Sunday, July 5, 2009

Social Media - a Fad?

Human beings love fads – the latest hair style, fashion statement, beverage. And, at the moment, we are fascinated by technology and the new technology-based ways of communicating. Journalists are writing stories and compiling statistics about Twitter use in Iran and blog postings about Michael Jackson's death.

Like so many fads before it, we’re inclined to think that social media will re-shape the universe. And, like so many previous fads, it won’t live up to the hype.

Scott Berkun has written a thought-provoking blog posting Calling bullshit on social media. It’s well worth reading as it clearly outlines some of the basic reasons for why and how we communicate.

Social Networks
First of all, he points out that we have always had social networks (families, clubs, communities), and we have always found unofficial ways to communicate (the Resistance in WWII Europe, Christians drawing fish). Twitter is simply a new communications device.

Quality vs. Quantity
Secondly, Berkun reminds us that quantity does not equate quality. As Berkun says, “I find all social media frequently consists of people re-forwarding things they were forwarded that almost none of them appear to have read, as they believe they are rewarded for publishing frequently above all else. . . . If you are interested in quality, and not volume, then the size of your network matters less than the value of what’s in it.”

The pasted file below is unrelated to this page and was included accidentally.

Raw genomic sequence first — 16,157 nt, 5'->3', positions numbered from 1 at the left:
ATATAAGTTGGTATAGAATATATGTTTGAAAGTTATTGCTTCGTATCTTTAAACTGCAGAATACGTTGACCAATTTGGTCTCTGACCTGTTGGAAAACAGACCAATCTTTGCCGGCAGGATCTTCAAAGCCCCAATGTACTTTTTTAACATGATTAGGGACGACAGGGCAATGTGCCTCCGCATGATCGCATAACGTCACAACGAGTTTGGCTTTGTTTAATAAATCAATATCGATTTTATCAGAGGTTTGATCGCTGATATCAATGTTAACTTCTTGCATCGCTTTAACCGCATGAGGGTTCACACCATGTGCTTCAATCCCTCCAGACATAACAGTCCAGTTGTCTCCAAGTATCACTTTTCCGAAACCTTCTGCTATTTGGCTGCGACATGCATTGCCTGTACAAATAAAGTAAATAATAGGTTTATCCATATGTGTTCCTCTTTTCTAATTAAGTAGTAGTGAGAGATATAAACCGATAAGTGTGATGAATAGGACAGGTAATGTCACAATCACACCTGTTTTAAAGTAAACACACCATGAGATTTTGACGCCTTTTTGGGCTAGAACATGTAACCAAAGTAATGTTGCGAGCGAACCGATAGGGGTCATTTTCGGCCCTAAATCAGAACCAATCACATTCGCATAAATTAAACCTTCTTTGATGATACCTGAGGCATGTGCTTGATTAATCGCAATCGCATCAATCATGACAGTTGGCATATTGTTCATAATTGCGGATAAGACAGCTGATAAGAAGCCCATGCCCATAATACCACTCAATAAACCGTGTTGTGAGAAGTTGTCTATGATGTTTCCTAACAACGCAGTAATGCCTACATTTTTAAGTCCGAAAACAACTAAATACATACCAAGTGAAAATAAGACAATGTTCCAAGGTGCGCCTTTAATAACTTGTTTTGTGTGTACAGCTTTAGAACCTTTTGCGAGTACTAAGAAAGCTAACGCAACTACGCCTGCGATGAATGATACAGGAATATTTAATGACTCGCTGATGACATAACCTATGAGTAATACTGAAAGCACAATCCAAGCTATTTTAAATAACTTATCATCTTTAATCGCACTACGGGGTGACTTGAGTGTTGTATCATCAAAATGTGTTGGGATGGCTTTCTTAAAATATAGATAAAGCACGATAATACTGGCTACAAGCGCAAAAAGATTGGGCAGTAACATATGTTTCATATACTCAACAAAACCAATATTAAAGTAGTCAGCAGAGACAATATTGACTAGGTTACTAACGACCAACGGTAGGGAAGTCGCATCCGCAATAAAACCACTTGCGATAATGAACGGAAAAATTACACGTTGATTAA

Self Promotion
Berkun points to self promotion as one of the dangers of blogs and Twitter: “For all the upsides of any invention there are downsides and it takes time to sort out what they all are. Blogs and Twitter have made self promotion, and self-aggrandizement, acceptable in ways I’ve never seen before, and I’m guilty myself. Is it possible to write or publish without self promotion?”

What Problem am I Trying to Solve?
His final argument is particularly important for all of us who rely on communications to do our job. He reminds us that we should always ask, “What problem am I trying to solve?” Find the best tool, old or new, to communicate. It may be Twitter or a company blog, but it may just be a phone call or a flyer.

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